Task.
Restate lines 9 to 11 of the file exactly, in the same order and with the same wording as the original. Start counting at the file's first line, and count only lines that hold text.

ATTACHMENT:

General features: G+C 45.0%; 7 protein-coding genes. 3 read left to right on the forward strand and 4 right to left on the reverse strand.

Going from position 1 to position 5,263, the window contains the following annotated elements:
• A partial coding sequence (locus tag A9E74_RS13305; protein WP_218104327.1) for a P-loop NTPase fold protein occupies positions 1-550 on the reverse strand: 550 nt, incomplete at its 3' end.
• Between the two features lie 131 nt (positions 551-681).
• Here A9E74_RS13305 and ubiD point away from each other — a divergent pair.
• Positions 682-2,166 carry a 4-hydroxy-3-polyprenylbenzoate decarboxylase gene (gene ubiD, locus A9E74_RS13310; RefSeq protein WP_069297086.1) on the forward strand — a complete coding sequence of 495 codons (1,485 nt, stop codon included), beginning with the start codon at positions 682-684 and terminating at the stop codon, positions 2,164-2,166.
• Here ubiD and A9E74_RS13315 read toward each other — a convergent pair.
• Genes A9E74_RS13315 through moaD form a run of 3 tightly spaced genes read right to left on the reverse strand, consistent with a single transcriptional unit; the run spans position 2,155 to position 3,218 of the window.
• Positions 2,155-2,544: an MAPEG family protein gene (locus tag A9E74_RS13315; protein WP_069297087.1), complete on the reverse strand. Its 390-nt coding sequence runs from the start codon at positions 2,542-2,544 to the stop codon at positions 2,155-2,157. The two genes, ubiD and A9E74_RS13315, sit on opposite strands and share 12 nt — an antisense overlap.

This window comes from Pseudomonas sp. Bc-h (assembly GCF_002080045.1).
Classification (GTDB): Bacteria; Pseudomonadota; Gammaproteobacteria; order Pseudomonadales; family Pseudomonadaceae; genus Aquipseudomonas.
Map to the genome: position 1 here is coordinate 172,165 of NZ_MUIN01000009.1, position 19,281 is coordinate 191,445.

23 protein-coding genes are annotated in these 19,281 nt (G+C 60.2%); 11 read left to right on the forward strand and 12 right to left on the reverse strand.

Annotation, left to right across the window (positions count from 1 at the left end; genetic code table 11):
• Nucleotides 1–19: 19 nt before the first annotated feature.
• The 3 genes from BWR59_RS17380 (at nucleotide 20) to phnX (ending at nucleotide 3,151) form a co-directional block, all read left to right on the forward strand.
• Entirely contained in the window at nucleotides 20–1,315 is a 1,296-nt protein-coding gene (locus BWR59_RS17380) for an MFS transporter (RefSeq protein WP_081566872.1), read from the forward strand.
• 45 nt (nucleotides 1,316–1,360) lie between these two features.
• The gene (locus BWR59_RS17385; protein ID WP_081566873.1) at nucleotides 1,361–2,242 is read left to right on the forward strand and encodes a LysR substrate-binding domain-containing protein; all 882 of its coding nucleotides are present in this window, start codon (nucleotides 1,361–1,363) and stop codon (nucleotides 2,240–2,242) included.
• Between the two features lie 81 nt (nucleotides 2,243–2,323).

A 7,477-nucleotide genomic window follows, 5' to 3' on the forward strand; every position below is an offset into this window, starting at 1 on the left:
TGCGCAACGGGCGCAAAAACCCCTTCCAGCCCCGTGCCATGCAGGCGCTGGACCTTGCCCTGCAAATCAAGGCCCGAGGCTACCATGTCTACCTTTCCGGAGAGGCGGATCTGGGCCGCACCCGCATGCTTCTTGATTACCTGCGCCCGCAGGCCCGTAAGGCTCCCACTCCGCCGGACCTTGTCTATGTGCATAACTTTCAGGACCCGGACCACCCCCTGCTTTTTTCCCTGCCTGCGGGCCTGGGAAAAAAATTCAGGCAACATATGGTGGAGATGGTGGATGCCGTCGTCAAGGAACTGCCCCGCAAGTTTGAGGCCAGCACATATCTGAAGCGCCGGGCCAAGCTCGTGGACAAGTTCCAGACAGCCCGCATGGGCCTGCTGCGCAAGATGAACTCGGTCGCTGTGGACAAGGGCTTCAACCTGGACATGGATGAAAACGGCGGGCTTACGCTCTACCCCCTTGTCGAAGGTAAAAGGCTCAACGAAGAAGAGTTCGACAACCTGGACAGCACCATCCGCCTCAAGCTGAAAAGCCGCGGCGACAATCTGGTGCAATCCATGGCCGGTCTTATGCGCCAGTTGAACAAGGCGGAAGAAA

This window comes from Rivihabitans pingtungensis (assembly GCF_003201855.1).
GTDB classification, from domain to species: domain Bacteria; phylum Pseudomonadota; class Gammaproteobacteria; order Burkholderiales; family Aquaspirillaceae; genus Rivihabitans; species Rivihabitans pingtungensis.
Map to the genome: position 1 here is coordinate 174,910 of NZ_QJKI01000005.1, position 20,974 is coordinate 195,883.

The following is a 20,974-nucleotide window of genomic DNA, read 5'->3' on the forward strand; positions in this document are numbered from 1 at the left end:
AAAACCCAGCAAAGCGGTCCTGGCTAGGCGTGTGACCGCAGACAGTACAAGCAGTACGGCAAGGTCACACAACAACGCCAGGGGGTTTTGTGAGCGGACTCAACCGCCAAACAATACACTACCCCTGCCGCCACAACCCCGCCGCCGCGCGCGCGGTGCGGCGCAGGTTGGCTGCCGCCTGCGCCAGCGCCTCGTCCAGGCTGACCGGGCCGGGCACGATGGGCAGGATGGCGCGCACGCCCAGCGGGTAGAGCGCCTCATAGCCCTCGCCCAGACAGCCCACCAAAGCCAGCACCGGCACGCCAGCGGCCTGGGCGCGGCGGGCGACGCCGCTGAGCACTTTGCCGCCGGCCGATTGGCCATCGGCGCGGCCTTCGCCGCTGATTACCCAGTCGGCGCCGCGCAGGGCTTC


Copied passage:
• Positions 2,155-2,544: an MAPEG family protein gene (locus tag A9E74_RS13315; protein WP_069297087.1), complete on the reverse strand. Its 390-nt coding sequence runs from the start codon at positions 2,542-2,544 to the stop codon at positions 2,155-2,157. The two genes, ubiD and A9E74_RS13315, sit on opposite strands and share 12 nt — an antisense overlap.

This window comes from Pseudomonas sp. Bc-h (assembly GCF_002080045.1).
Classification (GTDB): Bacteria; Pseudomonadota; Gammaproteobacteria; order Pseudomonadales; family Pseudomonadaceae; genus Aquipseudomonas.